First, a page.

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Immigration Reduces Deforestation

There's an interesting perspective on the "immigration versus the environment" question in an article just published in Human Ecology by Birgit Schmook and Claudia Radel*.

Schmook and Radel looked at what happens in the southern Yucatan -- where deforestation is a significant environmental problem -- when people migrate to the U.S. looking for work. The simplified version of the story they tell goes like this: In the 1960s, a new road through the area allowed lots of people to move in and take up farming, creating significant deforestation. The advent of neoliberal policies in Mexico -- the withdrawal of state subsidies and an emphasis on private activity in the global market -- led to increases in growing chiles for sale. Households who were successful in chile-growing had the money to pay for one or more members to migrate to the U.S., while those that were very unsuccessful were forced by their debt to look to work in the U.S. for sufficient funds to get back on their feet. Households with migrants saw an increase in their wealth and material well-being. They also generally experienced re-forestation, because relying on remittances was more profitable than farming, and the absence of the migrant decreased the labor available to the household. Households with migrants increasingly converted already-cleared agricultural land into cattle pasture (though they didn't necessarily own cattle to graze on it, at least yet), since that's less labor-intensive to maintain (it appears pasture and cattle are also subsidized in various ways).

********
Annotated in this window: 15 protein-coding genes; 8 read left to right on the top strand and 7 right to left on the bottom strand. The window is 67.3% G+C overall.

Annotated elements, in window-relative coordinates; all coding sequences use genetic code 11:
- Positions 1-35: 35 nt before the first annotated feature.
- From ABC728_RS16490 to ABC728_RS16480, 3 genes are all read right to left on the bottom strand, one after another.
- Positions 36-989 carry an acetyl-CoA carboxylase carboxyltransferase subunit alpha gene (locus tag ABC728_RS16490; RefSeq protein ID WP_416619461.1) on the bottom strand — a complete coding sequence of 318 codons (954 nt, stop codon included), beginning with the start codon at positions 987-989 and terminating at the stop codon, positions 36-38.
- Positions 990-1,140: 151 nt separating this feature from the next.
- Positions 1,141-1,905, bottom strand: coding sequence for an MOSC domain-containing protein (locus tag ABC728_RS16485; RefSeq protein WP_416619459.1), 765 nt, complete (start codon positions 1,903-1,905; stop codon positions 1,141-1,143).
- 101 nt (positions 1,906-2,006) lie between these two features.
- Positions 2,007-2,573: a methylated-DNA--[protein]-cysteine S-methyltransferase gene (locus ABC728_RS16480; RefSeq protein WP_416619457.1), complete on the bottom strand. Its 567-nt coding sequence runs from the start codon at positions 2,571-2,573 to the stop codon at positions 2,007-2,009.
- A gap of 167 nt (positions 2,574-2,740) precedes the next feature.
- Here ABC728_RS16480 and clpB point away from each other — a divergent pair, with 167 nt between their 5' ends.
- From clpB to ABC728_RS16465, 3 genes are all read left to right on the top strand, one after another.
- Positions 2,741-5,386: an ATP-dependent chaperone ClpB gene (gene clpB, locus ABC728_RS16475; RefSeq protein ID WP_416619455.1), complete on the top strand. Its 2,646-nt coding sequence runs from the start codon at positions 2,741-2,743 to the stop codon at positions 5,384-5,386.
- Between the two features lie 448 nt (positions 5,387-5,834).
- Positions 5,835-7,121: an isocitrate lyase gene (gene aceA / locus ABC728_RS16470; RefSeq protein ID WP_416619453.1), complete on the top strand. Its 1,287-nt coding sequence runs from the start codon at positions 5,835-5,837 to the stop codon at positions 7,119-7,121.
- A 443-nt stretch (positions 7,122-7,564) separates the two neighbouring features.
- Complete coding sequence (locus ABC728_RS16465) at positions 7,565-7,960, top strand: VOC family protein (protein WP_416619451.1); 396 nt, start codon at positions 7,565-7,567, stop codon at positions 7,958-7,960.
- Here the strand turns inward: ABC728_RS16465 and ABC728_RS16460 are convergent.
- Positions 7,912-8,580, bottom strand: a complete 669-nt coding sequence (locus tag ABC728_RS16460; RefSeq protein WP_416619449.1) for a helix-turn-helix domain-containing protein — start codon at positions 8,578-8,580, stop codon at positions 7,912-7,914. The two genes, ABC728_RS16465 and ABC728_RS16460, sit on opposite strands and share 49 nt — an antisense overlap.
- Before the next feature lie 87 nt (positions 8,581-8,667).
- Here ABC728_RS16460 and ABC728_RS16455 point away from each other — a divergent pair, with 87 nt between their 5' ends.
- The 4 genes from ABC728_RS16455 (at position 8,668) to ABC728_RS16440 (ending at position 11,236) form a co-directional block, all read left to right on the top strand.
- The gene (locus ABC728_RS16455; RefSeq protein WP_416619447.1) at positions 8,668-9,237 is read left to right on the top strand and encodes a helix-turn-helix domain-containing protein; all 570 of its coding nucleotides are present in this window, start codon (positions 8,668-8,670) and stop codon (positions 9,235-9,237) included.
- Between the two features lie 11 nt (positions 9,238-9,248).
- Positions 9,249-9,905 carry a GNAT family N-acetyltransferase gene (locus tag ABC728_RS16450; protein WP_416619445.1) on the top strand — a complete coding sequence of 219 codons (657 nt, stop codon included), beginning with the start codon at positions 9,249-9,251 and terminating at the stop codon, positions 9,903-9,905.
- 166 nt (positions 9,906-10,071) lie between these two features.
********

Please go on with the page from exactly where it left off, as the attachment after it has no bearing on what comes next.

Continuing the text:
I can't say there's any clear policy implication here right away, but it does add some new angles to the issue.

*The article is based on research from the Clark University-based SYPR project, which many friends and acquaintances of mine have been part of, though I don't personally know these authors very well.


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